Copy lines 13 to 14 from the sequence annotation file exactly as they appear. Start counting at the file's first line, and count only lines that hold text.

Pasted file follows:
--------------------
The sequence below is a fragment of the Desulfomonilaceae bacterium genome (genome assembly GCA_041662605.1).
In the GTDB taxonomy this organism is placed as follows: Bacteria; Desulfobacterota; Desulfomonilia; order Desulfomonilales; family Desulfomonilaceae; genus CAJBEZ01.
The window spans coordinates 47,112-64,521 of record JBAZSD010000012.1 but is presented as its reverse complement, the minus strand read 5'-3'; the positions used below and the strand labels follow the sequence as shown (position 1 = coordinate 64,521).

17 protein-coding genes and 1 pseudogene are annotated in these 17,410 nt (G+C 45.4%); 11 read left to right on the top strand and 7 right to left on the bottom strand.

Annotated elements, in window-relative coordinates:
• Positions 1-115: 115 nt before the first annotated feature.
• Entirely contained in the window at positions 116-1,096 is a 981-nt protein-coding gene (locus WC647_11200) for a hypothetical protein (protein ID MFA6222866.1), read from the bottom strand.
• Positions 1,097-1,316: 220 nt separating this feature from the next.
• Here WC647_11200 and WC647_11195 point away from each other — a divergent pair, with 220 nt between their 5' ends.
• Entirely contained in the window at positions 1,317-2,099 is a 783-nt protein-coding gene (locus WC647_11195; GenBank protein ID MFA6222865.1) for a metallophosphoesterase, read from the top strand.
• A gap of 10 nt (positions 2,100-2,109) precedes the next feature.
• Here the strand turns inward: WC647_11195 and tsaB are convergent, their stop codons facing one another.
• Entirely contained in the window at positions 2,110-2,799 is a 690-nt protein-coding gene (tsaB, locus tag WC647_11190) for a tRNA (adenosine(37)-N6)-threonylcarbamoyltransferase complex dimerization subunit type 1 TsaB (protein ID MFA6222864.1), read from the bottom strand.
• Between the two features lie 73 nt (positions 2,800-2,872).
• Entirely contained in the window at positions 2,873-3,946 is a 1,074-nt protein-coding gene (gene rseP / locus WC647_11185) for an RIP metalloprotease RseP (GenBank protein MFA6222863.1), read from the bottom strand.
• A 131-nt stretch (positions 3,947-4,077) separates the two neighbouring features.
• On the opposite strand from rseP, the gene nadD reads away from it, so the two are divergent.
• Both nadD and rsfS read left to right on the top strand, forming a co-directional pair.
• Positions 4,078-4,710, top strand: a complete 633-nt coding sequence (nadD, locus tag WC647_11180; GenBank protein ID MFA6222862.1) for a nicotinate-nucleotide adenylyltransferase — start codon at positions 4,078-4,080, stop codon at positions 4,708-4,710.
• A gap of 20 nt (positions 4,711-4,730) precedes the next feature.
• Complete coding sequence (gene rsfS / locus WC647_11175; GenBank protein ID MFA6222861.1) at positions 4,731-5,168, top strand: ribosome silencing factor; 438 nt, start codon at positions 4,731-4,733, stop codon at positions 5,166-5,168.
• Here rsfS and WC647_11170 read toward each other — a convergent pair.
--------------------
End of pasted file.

• Entirely contained in the window at positions 2,110-2,799 is a 690-nt protein-coding gene (tsaB, locus tag WC647_11190) for a tRNA (adenosine(37)-N6)-threonylcarbamoyltransferase complex dimerization subunit type 1 TsaB (protein ID MFA6222864.1), read from the bottom strand.
• Between the two features lie 73 nt (positions 2,800-2,872).